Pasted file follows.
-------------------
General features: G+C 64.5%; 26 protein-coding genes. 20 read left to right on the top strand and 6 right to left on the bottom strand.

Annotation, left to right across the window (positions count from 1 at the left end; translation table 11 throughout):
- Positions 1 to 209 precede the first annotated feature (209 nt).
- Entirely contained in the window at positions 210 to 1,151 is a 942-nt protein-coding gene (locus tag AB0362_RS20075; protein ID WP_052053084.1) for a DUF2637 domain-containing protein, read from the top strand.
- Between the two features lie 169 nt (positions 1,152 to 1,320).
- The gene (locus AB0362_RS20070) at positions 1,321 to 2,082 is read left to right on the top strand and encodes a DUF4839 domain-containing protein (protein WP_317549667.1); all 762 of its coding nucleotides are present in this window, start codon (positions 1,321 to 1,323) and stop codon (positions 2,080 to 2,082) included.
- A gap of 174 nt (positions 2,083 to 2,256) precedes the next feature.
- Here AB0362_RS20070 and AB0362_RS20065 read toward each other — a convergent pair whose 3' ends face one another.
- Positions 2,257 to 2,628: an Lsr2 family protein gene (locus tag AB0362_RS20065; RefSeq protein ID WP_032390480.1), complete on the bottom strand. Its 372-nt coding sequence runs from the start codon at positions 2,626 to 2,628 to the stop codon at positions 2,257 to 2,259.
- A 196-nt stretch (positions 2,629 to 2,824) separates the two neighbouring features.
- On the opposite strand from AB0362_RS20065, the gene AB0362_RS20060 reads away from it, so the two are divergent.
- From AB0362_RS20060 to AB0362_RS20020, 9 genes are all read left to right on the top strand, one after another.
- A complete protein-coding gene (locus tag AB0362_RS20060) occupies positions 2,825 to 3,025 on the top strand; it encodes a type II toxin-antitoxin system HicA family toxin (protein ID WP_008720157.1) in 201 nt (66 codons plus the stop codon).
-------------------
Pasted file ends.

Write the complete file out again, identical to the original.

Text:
General features: G+C 64.5%; 26 protein-coding genes. 20 read left to right on the top strand and 6 right to left on the bottom strand.

Annotation, left to right across the window (positions count from 1 at the left end; translation table 11 throughout):
- Positions 1 to 209 precede the first annotated feature (209 nt).
- Entirely contained in the window at positions 210 to 1,151 is a 942-nt protein-coding gene (locus tag AB0362_RS20075; protein ID WP_052053084.1) for a DUF2637 domain-containing protein, read from the top strand.
- Between the two features lie 169 nt (positions 1,152 to 1,320).
- The gene (locus AB0362_RS20070) at positions 1,321 to 2,082 is read left to right on the top strand and encodes a DUF4839 domain-containing protein (protein WP_317549667.1); all 762 of its coding nucleotides are present in this window, start codon (positions 1,321 to 1,323) and stop codon (positions 2,080 to 2,082) included.
- A gap of 174 nt (positions 2,083 to 2,256) precedes the next feature.
- Here AB0362_RS20070 and AB0362_RS20065 read toward each other — a convergent pair whose 3' ends face one another.
- Positions 2,257 to 2,628: an Lsr2 family protein gene (locus tag AB0362_RS20065; RefSeq protein ID WP_032390480.1), complete on the bottom strand. Its 372-nt coding sequence runs from the start codon at positions 2,626 to 2,628 to the stop codon at positions 2,257 to 2,259.
- A 196-nt stretch (positions 2,629 to 2,824) separates the two neighbouring features.
- On the opposite strand from AB0362_RS20065, the gene AB0362_RS20060 reads away from it, so the two are divergent.
- From AB0362_RS20060 to AB0362_RS20020, 9 genes are all read left to right on the top strand, one after another.
- A complete protein-coding gene (locus tag AB0362_RS20060) occupies positions 2,825 to 3,025 on the top strand; it encodes a type II toxin-antitoxin system HicA family toxin (protein ID WP_008720157.1) in 201 nt (66 codons plus the stop codon).